People from all walks of Fort Worth life gathered Saturday to bless the former Ku Klux Klan building from its past horrors into a new age of healing.
The nonprofit organization Transform 1012 N. Main St. held a blessing ceremony for the transformation of the KKK building into the Fred Rouse Center for Arts and Community Healing, with a goal of bringing the community together. More than 50 people attended.
Carlos Gonzalez-Jaime, executive director of Transform 1012, says the project is about bringing people of any mindset, background, religion or race together. The ceremony was intended to bring blessings to guide the development of a center that will serve the community.
“The idea of preserving the shell of the building is to remember that something awful happened here but that we can do something to make a better world not only a better city, a better Fort Worth, or a better state of Texas, but a better country in a better world,” Gonzalez-Jaime said. “So the idea is learning from the past, so that’s why we decided to keep the building and then have experiences that help us heal and look for a better future.”
The building is part of a project by Transform 1012 to develop the former meeting hall for Fort Worth’s KKK branch at 1012 N. Main St. into a center for community healing. The building is named after Fred Rouse, a Black man who was lynched in Fort Worth in 1921.
The ceremony included a blessing circle for spiritual leaders of all religions and spiritual beliefs to come together to give their grace and guidance. This included religious leaders from Christianity, Catholicism, Greek Orthodox, Buddhism, Judaism, and Islam.
The center will be a cultural hub that will include the SOL Ballet Folklórico, a youth dance and leadership training program, and DNAWORKS, an arts and service nonprofit organization.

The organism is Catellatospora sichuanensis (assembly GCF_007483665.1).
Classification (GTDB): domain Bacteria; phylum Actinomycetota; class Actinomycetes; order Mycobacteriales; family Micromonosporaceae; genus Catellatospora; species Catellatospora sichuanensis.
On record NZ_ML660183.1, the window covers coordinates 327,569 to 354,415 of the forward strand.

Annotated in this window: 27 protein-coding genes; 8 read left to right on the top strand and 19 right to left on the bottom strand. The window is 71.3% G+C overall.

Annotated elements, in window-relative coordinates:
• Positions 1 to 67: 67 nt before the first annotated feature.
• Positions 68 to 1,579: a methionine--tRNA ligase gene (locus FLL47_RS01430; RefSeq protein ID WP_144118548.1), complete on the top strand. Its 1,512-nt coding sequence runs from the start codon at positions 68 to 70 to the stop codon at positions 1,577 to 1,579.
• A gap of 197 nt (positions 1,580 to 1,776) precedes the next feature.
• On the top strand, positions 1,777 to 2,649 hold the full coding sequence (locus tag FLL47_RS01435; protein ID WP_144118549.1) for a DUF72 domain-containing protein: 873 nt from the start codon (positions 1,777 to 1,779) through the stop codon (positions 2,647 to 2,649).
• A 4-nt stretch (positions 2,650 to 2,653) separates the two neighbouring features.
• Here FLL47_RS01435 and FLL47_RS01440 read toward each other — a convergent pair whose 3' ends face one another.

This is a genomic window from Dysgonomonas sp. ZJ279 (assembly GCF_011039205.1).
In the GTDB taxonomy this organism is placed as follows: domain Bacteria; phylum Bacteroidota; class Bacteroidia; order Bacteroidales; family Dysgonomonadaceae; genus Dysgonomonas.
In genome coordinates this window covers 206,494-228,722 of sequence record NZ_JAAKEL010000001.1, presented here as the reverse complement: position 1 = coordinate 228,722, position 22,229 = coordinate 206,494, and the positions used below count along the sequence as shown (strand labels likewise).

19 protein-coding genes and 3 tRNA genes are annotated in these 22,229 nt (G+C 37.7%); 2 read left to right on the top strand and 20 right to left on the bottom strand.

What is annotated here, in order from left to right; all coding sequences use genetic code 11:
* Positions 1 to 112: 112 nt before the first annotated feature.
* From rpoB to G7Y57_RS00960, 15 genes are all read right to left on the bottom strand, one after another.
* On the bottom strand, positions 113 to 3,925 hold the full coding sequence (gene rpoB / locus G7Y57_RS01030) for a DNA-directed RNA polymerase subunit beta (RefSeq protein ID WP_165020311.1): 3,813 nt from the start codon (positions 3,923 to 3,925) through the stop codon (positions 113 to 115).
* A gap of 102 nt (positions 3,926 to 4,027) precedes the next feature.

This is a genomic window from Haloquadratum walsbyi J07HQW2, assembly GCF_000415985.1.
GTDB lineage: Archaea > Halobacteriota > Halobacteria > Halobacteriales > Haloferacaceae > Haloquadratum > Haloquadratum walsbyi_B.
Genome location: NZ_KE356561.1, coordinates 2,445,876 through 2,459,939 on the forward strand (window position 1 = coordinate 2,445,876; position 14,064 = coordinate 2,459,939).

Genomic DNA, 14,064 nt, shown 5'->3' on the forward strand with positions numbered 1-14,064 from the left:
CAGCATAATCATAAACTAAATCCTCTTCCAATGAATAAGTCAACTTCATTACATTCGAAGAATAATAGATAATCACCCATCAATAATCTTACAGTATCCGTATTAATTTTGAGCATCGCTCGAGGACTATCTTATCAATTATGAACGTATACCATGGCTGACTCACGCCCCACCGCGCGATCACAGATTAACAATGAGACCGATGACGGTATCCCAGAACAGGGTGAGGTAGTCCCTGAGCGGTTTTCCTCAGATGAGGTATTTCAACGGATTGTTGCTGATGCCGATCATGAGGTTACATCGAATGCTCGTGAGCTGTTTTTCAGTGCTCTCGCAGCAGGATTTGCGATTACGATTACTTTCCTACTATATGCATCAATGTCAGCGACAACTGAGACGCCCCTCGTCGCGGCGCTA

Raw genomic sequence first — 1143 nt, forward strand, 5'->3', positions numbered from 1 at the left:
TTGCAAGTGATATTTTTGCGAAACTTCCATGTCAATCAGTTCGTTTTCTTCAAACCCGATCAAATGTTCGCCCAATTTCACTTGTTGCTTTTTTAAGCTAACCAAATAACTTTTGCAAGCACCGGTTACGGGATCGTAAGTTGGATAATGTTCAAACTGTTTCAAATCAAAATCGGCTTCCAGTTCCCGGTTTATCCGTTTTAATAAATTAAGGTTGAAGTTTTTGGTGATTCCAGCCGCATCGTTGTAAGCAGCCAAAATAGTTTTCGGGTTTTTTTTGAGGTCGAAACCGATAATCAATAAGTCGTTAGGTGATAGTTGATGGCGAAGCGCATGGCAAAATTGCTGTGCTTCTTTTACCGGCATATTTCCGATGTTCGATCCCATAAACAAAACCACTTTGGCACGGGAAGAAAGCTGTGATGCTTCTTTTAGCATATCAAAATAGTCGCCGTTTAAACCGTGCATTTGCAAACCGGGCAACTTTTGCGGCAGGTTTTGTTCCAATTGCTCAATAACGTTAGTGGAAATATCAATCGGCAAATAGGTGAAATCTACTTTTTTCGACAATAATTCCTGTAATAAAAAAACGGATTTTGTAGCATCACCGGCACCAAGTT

The building will also include exhibition galleries about the history of the building and the history of race relations in the city. There will be visiting artists to produce exhibitions on social justice and reparative justice, workshops on leadership for underrepresented communities, and a tool library for artists to buy and rent for their projects.
One of the attendees for the ceremony was the grandson of Fred Rouse, Fred Rouse III, who was thankful to see so many people honoring his grandfather’s legacy.
“My grandfather had the ultimate sacrifice, because he was murdered by the very same people to occupy this building. They occupied this building for hatred, they brought fear to the community,” Rouse III said. “So we’re honoring my grandfather ... And like I said, he made the ultimate sacrifice for all of us, and if it wasn’t for his sacrifice, none of us would be right here today.”
Rouse III is also the president of the Tarrant County Coalition for Peace and Justice, which will be create a Fred Rouse memorial site and marker. This will be with the help of the Equal Justice Initiative’s Community Remembrance Project, which works with communities to memorialize documented victims of racial violence and to foster meaningful dialogue about race and justice.
Construction of the memorial site will start in February, and the projected start of the construction for the healing center will be in the middle of 2024, with the opening in to happen late 2025.